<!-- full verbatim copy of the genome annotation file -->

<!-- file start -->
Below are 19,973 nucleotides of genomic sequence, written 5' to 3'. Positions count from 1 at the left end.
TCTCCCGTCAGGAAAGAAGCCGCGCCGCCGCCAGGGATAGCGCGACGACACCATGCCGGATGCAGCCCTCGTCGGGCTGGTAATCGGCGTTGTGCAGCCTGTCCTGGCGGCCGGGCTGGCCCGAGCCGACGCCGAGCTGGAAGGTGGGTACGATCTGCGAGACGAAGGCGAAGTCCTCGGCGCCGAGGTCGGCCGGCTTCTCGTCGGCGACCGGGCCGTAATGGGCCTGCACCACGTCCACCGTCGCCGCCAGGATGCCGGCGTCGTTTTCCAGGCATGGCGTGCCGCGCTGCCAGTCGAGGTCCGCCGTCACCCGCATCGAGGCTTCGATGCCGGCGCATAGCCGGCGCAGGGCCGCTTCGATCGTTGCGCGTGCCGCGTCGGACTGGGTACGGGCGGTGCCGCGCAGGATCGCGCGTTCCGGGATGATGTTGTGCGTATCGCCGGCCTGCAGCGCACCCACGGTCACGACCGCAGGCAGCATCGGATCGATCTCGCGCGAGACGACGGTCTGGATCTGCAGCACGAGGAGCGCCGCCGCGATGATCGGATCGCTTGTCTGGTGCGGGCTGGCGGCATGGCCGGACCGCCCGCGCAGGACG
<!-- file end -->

Below are 19,973 nucleotides of genomic sequence, written 5' to 3'. Positions count from 1 at the left end.
TCTCCCGTCAGGAAAGAAGCCGCGCCGCCGCCAGGGATAGCGCGACGACACCATGCCGGATGCAGCCCTCGTCGGGCTGGTAATCGGCGTTGTGCAGCCTGTCCTGGCGGCCGGGCTGGCCCGAGCCGACGCCGAGCTGGAAGGTGGGTACGATCTGCGAGACGAAGGCGAAGTCCTCGGCGCCGAGGTCGGCCGGCTTCTCGTCGGCGACCGGGCCGTAATGGGCCTGCACCACGTCCACCGTCGCCGCCAGGATGCCGGCGTCGTTTTCCAGGCATGGCGTGCCGCGCTGCCAGTCGAGGTCCGCCGTCACCCGCATCGAGGCTTCGATGCCGGCGCATAGCCGGCGCAGGGCCGCTTCGATCGTTGCGCGTGCCGCGTCGGACTGGGTACGGGCGGTGCCGCGCAGGATCGCGCGTTCCGGGATGATGTTGTGCGTATCGCCGGCCTGCAGCGCACCCACGGTCACGACCGCAGGCAGCATCGGATCGATCTCGCGCGAGACGACGGTCTGGATCTGCAGCACGAGGAGCGCCGCCGCGATGATCGGATCGCTTGTCTGGTGCGGGCTGGCGGCATGGCCGGACCGCCCGCGCAGGACG